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Robyn Stewart came to clay in the mid-70s, like many others of the time, after another career. She learned some basics from Pat Perrin and Margaret Milne knowing she was moving, with family, to a Northland farm where there was ample earthenware clay beneath the thin crust of topsoil. She wanted a creative outlet while there and it was while she was attending classes with Margaret Milne that the students were shown a film about the Native American pueblo potter, Maria Martinez, from the San Ildefonso pueblo near Santa Fe in New Mexico. In it Martinez demonstrated her re-making of traditional vessels –something that had faded in vigour due to the advent of enamelled tin pots and jars well suited for cooking and uses for ceremonial vessels reduced as the culture declined. Martinez led a revival that economically revitalised not only her own San Ildefonso Pueblo but, along with Nampeyo from the Hopi tribal group, did much to restore cultural values in several tribal areas by identifying and pioneering a route to economic independence through making pots in traditional styles. This activity generated toward Santa Fe becoming the second most valuable art market in the USA. Maria Martinez’s method of leavening the clay with sand, coiling, burnishing and dung firing (loosely covered with discarded vehicle number plates) immediately struck Robyn as a perfect methodology for her intended activities on that Northland farm.

She experimented and after about eighteen months of failures where improvements came frustratingly slowly she succeeded in producing some small, charming, burnished vessels with Maori designs that she continued to expand into a considerable oeuvre over the course of her lifetime of potting. She was never tempted to join the ranks of domestic ware makers – dominant at the time. Within NZ she pioneered burnished vessel forms and experimented boldly with scale, form and decoration. Early on she went to a Northland Polytech Summer School where she met Manos Nathan who had returned to his marae from the UK in response to a call from his seniors. He, a design graduate, was wanted for carving and worked at Matatina learning from Mauri Marsden. Nathan had books brought back by his father who had been with the party that went to the USA as part of the Te Maori exhibition that toured to several main centres. The books were on traditional Southwest potting, Nampeyo and Maria Martinez. So when Robyn met Manos there was much to discuss and they subsequently worked together. Manos found the burnished surface a perfect vehicle for his carving and developed new forms in clay for Maori traditions in returning umbilical cords and afterbirths to home soil, and Urupa uses. Robyn was subsequently invited to join the first art hui that Manos set up at his marae at Matatina and from those hui the Kaihanga Uku group of clayworkers was formed (although they called themselves ‘the muddies’! Robyn was made an honorary member.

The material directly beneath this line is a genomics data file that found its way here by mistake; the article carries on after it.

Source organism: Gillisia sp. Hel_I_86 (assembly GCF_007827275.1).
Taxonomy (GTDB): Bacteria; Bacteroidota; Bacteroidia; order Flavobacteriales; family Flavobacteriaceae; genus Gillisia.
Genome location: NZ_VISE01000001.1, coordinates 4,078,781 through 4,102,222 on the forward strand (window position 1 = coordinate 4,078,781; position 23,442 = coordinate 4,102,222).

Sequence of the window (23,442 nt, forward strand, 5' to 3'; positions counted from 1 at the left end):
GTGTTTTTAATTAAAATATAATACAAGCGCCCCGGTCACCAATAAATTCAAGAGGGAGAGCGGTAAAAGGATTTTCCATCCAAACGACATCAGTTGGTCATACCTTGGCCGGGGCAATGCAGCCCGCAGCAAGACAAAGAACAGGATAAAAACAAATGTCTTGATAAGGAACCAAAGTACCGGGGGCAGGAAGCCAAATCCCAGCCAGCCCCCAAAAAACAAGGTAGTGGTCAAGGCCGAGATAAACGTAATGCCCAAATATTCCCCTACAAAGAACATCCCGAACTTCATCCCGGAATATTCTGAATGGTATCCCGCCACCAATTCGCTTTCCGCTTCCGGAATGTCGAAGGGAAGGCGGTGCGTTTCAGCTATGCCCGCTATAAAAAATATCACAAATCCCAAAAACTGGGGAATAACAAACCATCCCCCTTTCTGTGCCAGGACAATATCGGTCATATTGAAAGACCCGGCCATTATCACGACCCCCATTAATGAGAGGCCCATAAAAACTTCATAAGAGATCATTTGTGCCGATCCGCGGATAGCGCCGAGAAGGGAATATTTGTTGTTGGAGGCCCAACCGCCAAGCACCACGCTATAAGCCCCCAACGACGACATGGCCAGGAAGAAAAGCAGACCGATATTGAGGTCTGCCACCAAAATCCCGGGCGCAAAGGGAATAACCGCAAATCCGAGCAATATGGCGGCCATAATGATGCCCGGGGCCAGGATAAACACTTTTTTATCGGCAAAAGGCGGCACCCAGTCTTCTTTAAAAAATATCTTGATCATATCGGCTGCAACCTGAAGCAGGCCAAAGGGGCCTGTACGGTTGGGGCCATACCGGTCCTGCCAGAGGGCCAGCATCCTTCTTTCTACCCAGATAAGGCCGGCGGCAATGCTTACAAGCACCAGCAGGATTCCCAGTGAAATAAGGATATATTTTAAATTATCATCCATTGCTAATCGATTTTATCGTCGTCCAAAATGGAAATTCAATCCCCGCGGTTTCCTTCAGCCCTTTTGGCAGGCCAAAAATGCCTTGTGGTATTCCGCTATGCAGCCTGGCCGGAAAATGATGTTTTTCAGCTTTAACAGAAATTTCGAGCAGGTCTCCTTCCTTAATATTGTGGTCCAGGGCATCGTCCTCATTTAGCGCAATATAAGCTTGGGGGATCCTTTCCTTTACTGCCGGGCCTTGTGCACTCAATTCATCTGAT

Robyn subsequently travelled to many places to teach her ‘low tech’ method of making in clay, often returning several times to places such as Rarotonga, or Zimbabwe and other east African countries, Indonesia and India. Wherever she landed she made friends through her enthusiasm, warmth and enjoyment of her meditative processes. Her work had enormous appeal due to scale, tactility, a refined gleam of surface and the elegant simplification of design. It was interesting to hear the credit she gave, for the immaculate finish, to her jeweller’s ‘bloodstone’ – her principal tool, apart from her clever fingers. Vessels would range from a few centimetres to more than 50cm across and her work was regularly in great demand by various government departments for official gifts, for they fitted their criteria to perfection.

Robyn, always was sensitive to the troubles of others and kind and thoughtful in her responses. She has maintained a low profile in recent years due to health issues she could not overcome. Her friends will be relieved that she is no longer suffering but will miss her and mourn her passing.

 

 

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Obituary: Janice Tchalenko 1942-2018

This is an edited version of  Tanya Harrod’s The Guardian obit for her friend, Janice Tchalenko who will be known and remembered by many of our senior practitioners.  She bridged the gap between art and industry.

Janice Tchalenko, has died aged 76. She was an admired ceramicist, designer and artist who collaborated on textiles and ceramics with Designers Guild and Next Interiors, and created a series of satirical ceramic sculptures with Roger Law of Spitting Image.